Voyager, Season 3
Airdate: September 18, 1996
46 of 168 produced
44 of 168 aired
Harry and Tom find themselves thrown into a hellish prison with no food, no friends, and a psychoactive neural implant that boosts their aggression.
Harry prepares the chute for some serious pipe-laying.
Matthew: It should not be said that "The Chute" is lacking in story logic problems. Why do they allow shore leave again? On authoritarian worlds no less? With Tom of all people? It seems like this "running afoul of the local authorities" story has happened too many times for credulity's sake. The details of prison seem a bit too complex for their own good, as well. If they go to the trouble of keeping these people alive, including traitors against the regime, launching a massive ship into orbit (with artificial gravity, too), and stocking it with food, why don't they punish them for killing each other in prison? Is there some cultural taboo against the death penalty, but not about anything else leading up to it in severity?
Kevin: The idea that they refuse to directly but permit indirectly executing these people seems to be the only reason that this prison functions. The problem from a storytelling standpoint is that if you just dump a bunch of people on an island that ostensibly has enough food to sustain them, they will likely form some kind of functional society. Even if it's a violent dictatorship run by the worst of the worst, it will still probably function in some basic ways or the tyrants would be toppled, just like they are outside of prison. The clamp is as artificial as artificial gets in terms of trying to explain why prisoners of all stripes, not just the psychos, aren't meaningfully banding together.
Matthew: We really learn nothing about the planet, why people are protesting, whether the government has a point. I think focusing a bit more on this aspect of the story and whether Voyager should get involved would be fruitful. Should Voyager insert itself into a political struggle in order to liberate some prisoners? Sure, it's been done before, but it's been done because it works dramatically. The story got about halfway there with Voyager investigating the real bomb makers, though they were ultimately pretty blithe about helping the murderers of 47 (sigh) persons.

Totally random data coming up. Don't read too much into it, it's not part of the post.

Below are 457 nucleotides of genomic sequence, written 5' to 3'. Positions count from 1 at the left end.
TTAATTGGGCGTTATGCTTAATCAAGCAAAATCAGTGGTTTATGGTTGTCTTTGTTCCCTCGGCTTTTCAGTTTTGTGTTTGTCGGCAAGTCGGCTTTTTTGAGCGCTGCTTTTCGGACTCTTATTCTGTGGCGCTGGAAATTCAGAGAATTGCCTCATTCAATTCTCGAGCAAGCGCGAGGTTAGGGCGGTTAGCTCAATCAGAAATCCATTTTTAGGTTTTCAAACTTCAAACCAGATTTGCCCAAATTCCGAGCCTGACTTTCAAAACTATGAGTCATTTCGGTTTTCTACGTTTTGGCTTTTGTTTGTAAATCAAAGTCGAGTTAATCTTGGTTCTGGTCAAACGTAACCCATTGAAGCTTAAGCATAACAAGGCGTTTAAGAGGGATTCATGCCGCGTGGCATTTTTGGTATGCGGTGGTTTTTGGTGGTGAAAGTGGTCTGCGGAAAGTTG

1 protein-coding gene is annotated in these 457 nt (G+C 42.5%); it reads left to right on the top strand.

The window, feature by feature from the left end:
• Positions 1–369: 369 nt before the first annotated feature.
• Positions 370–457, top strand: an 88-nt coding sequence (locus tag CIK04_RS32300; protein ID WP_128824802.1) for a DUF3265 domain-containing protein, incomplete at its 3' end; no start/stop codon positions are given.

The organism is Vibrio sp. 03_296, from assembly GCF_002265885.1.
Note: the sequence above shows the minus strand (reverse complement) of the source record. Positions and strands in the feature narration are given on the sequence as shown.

Kevin: This reminded me of Resistance and not in a good way. In that episode as well, we ended up not really learning anything about the government and why we should either care about them at all. And they really needed to at least paid lip service to the Prime Directive problem here. Sure, they are obviously not actually guilty, but you go into someone's sovereign territory, you submit yourself to their jurisdiction. I'm not saying it should override, but it almost seems weird they didn't know how totalitarian the area was.
Matthew: Despite all the criticisms, this is a nice character story for the Tom/Harry bromance. They get a nice role reversal when at first Tom has to guide Harry, but then Harry must protect Tom after his stabbing. Their friendship is tested by the psychoactive "clamp," though of course that raises the question again of why these people go to such effort with prisoners who are at liberty to kill one another without reprisal. The character of Zio is also problematic. He kills a man for food, but then we are supposed to halfway admire him later?